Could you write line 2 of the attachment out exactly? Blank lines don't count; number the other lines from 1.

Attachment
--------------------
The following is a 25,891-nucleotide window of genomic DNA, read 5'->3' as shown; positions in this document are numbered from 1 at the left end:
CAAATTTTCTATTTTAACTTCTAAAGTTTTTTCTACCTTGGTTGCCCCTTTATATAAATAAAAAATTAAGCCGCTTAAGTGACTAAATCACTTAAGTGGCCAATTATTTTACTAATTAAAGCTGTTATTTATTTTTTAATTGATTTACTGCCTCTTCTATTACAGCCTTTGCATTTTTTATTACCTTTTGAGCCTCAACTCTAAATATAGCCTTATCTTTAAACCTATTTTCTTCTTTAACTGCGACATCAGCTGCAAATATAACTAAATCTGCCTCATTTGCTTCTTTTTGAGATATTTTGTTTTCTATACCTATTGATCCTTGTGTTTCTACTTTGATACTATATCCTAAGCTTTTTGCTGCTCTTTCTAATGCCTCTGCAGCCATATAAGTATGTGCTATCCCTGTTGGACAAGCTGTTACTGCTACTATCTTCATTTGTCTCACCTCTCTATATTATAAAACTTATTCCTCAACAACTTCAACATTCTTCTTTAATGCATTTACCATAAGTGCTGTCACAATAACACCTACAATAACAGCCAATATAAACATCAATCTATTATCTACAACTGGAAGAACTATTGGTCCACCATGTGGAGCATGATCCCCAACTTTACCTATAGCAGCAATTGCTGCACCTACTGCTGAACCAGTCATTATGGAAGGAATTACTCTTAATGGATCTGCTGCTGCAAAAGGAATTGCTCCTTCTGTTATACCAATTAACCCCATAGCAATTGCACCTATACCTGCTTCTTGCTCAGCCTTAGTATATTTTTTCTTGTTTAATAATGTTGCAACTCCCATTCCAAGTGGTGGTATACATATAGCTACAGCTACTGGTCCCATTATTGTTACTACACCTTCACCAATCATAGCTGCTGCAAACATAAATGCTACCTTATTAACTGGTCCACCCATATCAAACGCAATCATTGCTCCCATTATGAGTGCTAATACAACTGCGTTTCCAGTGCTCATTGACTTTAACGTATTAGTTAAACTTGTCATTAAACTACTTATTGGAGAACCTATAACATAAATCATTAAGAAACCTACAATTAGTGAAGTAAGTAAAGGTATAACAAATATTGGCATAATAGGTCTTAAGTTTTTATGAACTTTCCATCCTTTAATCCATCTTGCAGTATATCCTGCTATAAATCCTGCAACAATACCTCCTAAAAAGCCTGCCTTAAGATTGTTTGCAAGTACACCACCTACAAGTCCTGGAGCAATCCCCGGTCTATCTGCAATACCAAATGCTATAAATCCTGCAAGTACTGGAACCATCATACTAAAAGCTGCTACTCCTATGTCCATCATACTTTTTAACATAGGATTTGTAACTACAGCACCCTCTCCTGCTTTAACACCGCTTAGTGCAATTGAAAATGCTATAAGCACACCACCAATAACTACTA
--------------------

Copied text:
CAAATTTTCTATTTTAACTTCTAAAGTTTTTTCTACCTTGGTTGCCCCTTTATATAAATAAAAAATTAAGCCGCTTAAGTGACTAAATCACTTAAGTGGCCAATTATTTTACTAATTAAAGCTGTTATTTATTTTTTAATTGATTTACTGCCTCTTCTATTACAGCCTTTGCATTTTTTATTACCTTTTGAGCCTCAACTCTAAATATAGCCTTATCTTTAAACCTATTTTCTTCTTTAACTGCGACATCAGCTGCAAATATAACTAAATCTGCCTCATTTGCTTCTTTTTGAGATATTTTGTTTTCTATACCTATTGATCCTTGTGTTTCTACTTTGATACTATATCCTAAGCTTTTTGCTGCTCTTTCTAATGCCTCTGCAGCCATATAAGTATGTGCTATCCCTGTTGGACAAGCTGTTACTGCTACTATCTTCATTTGTCTCACCTCTCTATATTATAAAACTTATTCCTCAACAACTTCAACATTCTTCTTTAATGCATTTACCATAAGTGCTGTCACAATAACACCTACAATAACAGCCAATATAAACATCAATCTATTATCTACAACTGGAAGAACTATTGGTCCACCATGTGGAGCATGATCCCCAACTTTACCTATAGCAGCAATTGCTGCACCTACTGCTGAACCAGTCATTATGGAAGGAATTACTCTTAATGGATCTGCTGCTGCAAAAGGAATTGCTCCTTCTGTTATACCAATTAACCCCATAGCAATTGCACCTATACCTGCTTCTTGCTCAGCCTTAGTATATTTTTTCTTGTTTAATAATGTTGCAACTCCCATTCCAAGTGGTGGTATACATATAGCTACAGCTACTGGTCCCATTATTGTTACTACACCTTCACCAATCATAGCTGCTGCAAACATAAATGCTACCTTATTAACTGGTCCACCCATATCAAACGCAATCATTGCTCCCATTATGAGTGCTAATACAACTGCGTTTCCAGTGCTCATTGACTTTAACGTATTAGTTAAACTTGTCATTAAACTACTTATTGGAGAACCTATAACATAAATCATTAAGAAACCTACAATTAGTGAAGTAAGTAAAGGTATAACAAATATTGGCATAATAGGTCTTAAGTTTTTATGAACTTTCCATCCTTTAATCCATCTTGCAGTATATCCTGCTATAAATCCTGCAACAATACCTCCTAAAAAGCCTGCCTTAAGATTGTTTGCAAGTACACCACCTACAAGTCCTGGAGCAATCCCCGGTCTATCTGCAATACCAAATGCTATAAATCCTGCAAGTACTGGAACCATCATACTAAAAGCTGCTACTCCTATGTCCATCATACTTTTTAACATAGGATTTGTAACTACAGCACCCTCTCCTGCTTTAACACCGCTTAGTGCAATTGAAAATGCTATAAGCACACCACCAATAACTACTA